Local Culture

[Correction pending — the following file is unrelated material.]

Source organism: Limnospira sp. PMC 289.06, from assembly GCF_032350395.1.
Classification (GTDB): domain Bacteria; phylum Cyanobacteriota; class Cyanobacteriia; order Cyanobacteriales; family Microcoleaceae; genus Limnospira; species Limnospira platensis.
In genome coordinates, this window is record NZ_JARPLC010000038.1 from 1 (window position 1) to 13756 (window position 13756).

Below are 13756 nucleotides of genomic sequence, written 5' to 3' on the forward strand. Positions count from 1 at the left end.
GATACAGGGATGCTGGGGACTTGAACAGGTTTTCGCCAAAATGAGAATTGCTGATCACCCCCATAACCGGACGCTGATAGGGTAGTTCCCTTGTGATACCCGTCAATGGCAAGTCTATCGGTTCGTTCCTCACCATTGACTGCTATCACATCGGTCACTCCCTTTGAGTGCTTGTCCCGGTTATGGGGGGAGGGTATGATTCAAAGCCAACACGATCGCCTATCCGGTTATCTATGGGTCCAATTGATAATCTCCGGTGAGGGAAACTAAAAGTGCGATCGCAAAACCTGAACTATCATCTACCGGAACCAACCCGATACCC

Samuel Johnson went to what was then and may become again the Near Abroad of Scotland and the Outer Hebrides to discover what a people who were familiar yet distinctive enough to have a distinct culture and social structure were like. He captured the religious quality of the moonlight and the castles as well as the economic opportunities available in that then “underdeveloped” economy. He did not have to travel to the South Sea islands or North America to discover the exotic; it was much closer to home than most travel writers imagined. I have in the past few months begun to understand another Near Abroad. I have moved to Bay Ridge, Brooklyn, which is some ten miles distant from the Upper West Side of Manhattan, where I lived for so many years. Here are some observations from someone who is a traveler in that my acquaintanceship with my neighborhood is fresh and catches the superficial aspects of the thing, and so predates a time when a deeper appreciation of the place will settle in.

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